Affleck's "The Town" held well its second weekend (down -34%) after opening bigger than "Argo" for a total at that point of $48.7 million, now just slightly ahead. Based on these numbers, "Argo" --with continuing consistent grosses and playoff for several more weeks-- should easily pass the earlier film's $92 million total.

What comes next: Warner Bros. set the release date for maximizing the film's box office potential. Remember, another sole October release touted as a potential top Best Picture contender and a major popular success was "The Departed" six years ago--the studio's last Best Picture winner.

3. Hotel Transylvania (Sony) Week 4 - Last Weekend: #4

$13,500,000 (-22%) in 3,014 theaters (-361); PSA: $4,479; Cumulative: $119,000,000

Outstanding hold, and an actual climb in position for the fourth week.

What comes next: And the pre-Halloween weekend is yet to come, so this has a real shot at $150 million and more.

4. Taken 2 (20th Century-Fox)  Week 3 - Last Weekend: #1

$13,400,000 (-37%) in 3,489 theaters (-217); PSA: $3,841; Cumulative: $105,971,000

A modest falloff in the third weekend follows two strong weeks with grosses ahead of the first "Taken," whose third weekend was $19 million, less that 8% down from its second. And that steadiness helped push it up to a domestic gross of $145 million, a bit more than "Taken 2" will reach.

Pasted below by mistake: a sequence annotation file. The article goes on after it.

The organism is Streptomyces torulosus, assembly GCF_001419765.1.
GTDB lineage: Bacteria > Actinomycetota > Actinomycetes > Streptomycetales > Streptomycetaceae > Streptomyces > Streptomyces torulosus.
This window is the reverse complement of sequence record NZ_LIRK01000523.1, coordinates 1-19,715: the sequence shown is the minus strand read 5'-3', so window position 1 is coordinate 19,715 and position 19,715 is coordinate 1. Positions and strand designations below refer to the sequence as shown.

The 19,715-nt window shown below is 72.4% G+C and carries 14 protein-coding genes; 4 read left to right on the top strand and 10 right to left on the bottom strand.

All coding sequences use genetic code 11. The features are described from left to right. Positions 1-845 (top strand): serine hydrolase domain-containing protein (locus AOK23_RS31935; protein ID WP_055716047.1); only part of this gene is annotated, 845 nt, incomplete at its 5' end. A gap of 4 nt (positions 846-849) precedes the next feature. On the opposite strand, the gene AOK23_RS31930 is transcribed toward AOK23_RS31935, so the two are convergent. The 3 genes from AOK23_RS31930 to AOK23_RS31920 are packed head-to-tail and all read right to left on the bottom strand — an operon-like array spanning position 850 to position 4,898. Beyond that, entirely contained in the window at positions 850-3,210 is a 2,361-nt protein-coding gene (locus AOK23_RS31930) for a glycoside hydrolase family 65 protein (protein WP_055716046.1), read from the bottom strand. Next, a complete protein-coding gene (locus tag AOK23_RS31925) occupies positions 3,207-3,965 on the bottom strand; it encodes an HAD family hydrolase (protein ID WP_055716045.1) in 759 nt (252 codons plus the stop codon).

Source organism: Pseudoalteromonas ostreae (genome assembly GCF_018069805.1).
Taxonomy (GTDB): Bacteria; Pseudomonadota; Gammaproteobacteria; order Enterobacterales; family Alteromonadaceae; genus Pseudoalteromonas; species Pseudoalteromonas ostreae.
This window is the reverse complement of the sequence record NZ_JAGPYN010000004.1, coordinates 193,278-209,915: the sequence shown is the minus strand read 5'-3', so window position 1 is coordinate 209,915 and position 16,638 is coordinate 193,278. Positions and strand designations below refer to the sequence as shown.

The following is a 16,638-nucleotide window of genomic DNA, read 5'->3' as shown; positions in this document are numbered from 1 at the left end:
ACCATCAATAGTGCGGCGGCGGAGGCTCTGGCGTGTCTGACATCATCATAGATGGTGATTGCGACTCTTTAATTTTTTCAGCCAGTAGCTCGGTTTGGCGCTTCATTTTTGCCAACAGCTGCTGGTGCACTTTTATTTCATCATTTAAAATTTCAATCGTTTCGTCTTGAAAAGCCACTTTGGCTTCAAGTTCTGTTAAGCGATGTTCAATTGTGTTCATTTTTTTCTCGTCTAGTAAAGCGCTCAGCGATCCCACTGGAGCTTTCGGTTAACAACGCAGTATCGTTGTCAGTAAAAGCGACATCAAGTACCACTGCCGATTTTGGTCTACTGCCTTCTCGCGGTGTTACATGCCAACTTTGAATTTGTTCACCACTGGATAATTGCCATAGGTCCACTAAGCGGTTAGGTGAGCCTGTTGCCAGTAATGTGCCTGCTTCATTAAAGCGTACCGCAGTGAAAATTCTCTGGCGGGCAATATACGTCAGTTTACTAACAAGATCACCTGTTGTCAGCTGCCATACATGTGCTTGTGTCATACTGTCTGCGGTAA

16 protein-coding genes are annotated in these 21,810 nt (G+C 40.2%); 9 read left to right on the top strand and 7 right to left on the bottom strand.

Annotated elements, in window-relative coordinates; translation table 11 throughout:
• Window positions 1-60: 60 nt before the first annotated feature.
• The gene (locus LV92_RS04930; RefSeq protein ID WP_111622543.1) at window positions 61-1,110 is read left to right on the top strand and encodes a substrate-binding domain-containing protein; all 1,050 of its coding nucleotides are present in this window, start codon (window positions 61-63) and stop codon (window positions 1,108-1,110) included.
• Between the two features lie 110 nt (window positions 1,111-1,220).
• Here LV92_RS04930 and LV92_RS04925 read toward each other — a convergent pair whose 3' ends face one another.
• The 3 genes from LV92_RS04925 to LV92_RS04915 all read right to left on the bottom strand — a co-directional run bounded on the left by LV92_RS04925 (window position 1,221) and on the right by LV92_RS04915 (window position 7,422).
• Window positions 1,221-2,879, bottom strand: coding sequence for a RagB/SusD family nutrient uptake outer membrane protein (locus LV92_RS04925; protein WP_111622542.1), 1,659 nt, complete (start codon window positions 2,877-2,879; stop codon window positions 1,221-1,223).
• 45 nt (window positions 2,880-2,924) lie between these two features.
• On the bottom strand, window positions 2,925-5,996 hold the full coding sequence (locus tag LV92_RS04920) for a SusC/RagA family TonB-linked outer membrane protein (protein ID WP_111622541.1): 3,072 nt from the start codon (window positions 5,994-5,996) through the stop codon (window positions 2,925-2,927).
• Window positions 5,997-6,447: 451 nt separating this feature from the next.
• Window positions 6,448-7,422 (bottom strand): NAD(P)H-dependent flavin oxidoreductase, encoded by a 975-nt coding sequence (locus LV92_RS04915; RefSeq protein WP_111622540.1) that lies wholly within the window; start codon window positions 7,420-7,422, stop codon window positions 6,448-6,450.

What comes next: This still has performed every bit as well as hoped, with its international take already ahead for all of "Taken."

5. Alex Cross (Lionsgate) NEW - Cinemascore: A; Metacritic score: 33

$11,750,000 in 2,539 theaters; PSA: $4,628; Cumulative: $11,750,000

Tyler Perry's third starring film of the year is his first lead role ever for another director, and quite a change of pace from his usual comedy roles, as well as against type as a character, as he takes over from Morgan Freeman as a police psychologist. Also based on James Patterson novels were "Kiss the Girl" and "Along Came a Spider," which both delivered grosses that would be the equivalent of close to $100 milliion today.

Clearly a Lionsgate/Summit miscalculation as to how audiences want to see Perry--in his own home-grown product, often in drag--this film has opened as low as any Perry-starring film, more problematic with its reported production cost of $23 million being greater than normal for his own productions. These have been consistently profitable films for Lionsgate (low end of theatrical gross $30 million, many much higher). This is going to struggle to reach that level.

This article is related to: Box Office, Box Office, Box Office, Argo, Paranormal Activity, Sequel, Alex Cross


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Thompson on Hollywood

Born and raised in Manhattan, Anne Thompson grew up going to the Thalia and The New Yorker and wound up at grad Cinema Studies at NYU. She worked at United Artists and Film Comment before heading west as that magazine's west coast editor. She wrote for the LA Weekly, Sight and Sound, Empire, The New York Times and Entertainment Weekly before serving as West Coast Editor of Premiere. She wrote for The Washington Post, The London Observer, Wired, More, and Vanity Fair, and did staff stints at The Hollywood Reporter and Variety. She eventually took her blog Thompson on Hollywood to Indiewire. She taught film criticism at USC Critical Studies, and continues to host the fall semester of “Sneak Previews” for UCLA Extension.